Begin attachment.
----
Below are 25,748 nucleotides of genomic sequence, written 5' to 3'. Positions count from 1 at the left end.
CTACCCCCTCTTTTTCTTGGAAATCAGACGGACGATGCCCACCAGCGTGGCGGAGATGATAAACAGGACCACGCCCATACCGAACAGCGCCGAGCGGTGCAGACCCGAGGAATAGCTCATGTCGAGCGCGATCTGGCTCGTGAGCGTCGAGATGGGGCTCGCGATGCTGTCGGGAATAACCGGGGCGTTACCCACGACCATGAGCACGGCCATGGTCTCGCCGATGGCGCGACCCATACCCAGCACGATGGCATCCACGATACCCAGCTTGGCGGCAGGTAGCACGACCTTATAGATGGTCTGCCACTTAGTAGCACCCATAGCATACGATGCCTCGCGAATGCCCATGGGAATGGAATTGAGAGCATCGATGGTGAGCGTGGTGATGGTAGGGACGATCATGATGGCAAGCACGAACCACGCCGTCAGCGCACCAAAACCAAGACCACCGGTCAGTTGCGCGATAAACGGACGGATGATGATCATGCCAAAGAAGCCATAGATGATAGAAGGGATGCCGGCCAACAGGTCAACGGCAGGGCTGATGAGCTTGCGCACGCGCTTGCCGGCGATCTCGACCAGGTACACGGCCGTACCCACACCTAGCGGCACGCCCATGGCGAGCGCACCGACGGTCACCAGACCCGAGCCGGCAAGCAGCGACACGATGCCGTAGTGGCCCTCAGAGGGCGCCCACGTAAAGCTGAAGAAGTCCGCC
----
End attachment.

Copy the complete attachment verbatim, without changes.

Below are 25,748 nucleotides of genomic sequence, written 5' to 3'. Positions count from 1 at the left end.
CTACCCCCTCTTTTTCTTGGAAATCAGACGGACGATGCCCACCAGCGTGGCGGAGATGATAAACAGGACCACGCCCATACCGAACAGCGCCGAGCGGTGCAGACCCGAGGAATAGCTCATGTCGAGCGCGATCTGGCTCGTGAGCGTCGAGATGGGGCTCGCGATGCTGTCGGGAATAACCGGGGCGTTACCCACGACCATGAGCACGGCCATGGTCTCGCCGATGGCGCGACCCATACCCAGCACGATGGCATCCACGATACCCAGCTTGGCGGCAGGTAGCACGACCTTATAGATGGTCTGCCACTTAGTAGCACCCATAGCATACGATGCCTCGCGAATGCCCATGGGAATGGAATTGAGAGCATCGATGGTGAGCGTGGTGATGGTAGGGACGATCATGATGGCAAGCACGAACCACGCCGTCAGCGCACCAAAACCAAGACCACCGGTCAGTTGCGCGATAAACGGACGGATGATGATCATGCCAAAGAAGCCATAGATGATAGAAGGGATGCCGGCCAACAGGTCAACGGCAGGGCTGATGAGCTTGCGCACGCGCTTGCCGGCGATCTCGACCAGGTACACGGCCGTACCCACACCTAGCGGCACGCCCATGGCGAGCGCACCGACGGTCACCAGACCCGAGCCGGCAAGCAGCGACACGATGCCGTAGTGGCCCTCAGAGGGCGCCCACGTAAAGCTGAAGAAGTCCGCC